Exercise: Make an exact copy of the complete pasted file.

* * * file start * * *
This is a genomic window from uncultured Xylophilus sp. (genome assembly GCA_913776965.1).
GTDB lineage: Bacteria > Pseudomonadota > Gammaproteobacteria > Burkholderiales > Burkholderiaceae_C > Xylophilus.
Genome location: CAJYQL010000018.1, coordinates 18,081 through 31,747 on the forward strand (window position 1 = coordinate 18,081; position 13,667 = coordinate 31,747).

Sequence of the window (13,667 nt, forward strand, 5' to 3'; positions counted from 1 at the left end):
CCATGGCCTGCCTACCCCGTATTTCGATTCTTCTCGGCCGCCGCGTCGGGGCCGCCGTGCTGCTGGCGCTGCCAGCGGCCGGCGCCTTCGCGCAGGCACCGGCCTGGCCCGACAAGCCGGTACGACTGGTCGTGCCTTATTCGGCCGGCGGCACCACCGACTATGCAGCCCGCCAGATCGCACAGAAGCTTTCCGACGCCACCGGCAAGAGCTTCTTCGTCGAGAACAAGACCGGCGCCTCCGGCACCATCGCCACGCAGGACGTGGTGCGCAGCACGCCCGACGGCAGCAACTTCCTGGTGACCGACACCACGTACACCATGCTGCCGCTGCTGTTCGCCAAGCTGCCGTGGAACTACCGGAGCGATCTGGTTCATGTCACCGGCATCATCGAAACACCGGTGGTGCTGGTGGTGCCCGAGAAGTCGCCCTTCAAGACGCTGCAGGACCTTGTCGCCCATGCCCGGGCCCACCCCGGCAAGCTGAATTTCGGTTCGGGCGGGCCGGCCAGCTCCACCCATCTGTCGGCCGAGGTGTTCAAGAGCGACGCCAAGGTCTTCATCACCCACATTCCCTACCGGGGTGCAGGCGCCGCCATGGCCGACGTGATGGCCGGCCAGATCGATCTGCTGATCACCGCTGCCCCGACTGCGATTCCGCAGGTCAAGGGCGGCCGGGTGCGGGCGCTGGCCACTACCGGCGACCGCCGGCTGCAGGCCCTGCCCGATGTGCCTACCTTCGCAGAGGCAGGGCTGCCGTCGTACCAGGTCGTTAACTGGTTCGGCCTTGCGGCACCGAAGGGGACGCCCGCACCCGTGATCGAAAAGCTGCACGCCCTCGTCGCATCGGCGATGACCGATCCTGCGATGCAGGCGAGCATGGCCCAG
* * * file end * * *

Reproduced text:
This is a genomic window from uncultured Xylophilus sp. (genome assembly GCA_913776965.1).
GTDB lineage: Bacteria > Pseudomonadota > Gammaproteobacteria > Burkholderiales > Burkholderiaceae_C > Xylophilus.
Genome location: CAJYQL010000018.1, coordinates 18,081 through 31,747 on the forward strand (window position 1 = coordinate 18,081; position 13,667 = coordinate 31,747).

Sequence of the window (13,667 nt, forward strand, 5' to 3'; positions counted from 1 at the left end):
CCATGGCCTGCCTACCCCGTATTTCGATTCTTCTCGGCCGCCGCGTCGGGGCCGCCGTGCTGCTGGCGCTGCCAGCGGCCGGCGCCTTCGCGCAGGCACCGGCCTGGCCCGACAAGCCGGTACGACTGGTCGTGCCTTATTCGGCCGGCGGCACCACCGACTATGCAGCCCGCCAGATCGCACAGAAGCTTTCCGACGCCACCGGCAAGAGCTTCTTCGTCGAGAACAAGACCGGCGCCTCCGGCACCATCGCCACGCAGGACGTGGTGCGCAGCACGCCCGACGGCAGCAACTTCCTGGTGACCGACACCACGTACACCATGCTGCCGCTGCTGTTCGCCAAGCTGCCGTGGAACTACCGGAGCGATCTGGTTCATGTCACCGGCATCATCGAAACACCGGTGGTGCTGGTGGTGCCCGAGAAGTCGCCCTTCAAGACGCTGCAGGACCTTGTCGCCCATGCCCGGGCCCACCCCGGCAAGCTGAATTTCGGTTCGGGCGGGCCGGCCAGCTCCACCCATCTGTCGGCCGAGGTGTTCAAGAGCGACGCCAAGGTCTTCATCACCCACATTCCCTACCGGGGTGCAGGCGCCGCCATGGCCGACGTGATGGCCGGCCAGATCGATCTGCTGATCACCGCTGCCCCGACTGCGATTCCGCAGGTCAAGGGCGGCCGGGTGCGGGCGCTGGCCACTACCGGCGACCGCCGGCTGCAGGCCCTGCCCGATGTGCCTACCTTCGCAGAGGCAGGGCTGCCGTCGTACCAGGTCGTTAACTGGTTCGGCCTTGCGGCACCGAAGGGGACGCCCGCACCCGTGATCGAAAAGCTGCACGCCCTCGTCGCATCGGCGATGACCGATCCTGCGATGCAGGCGAGCATGGCCCAG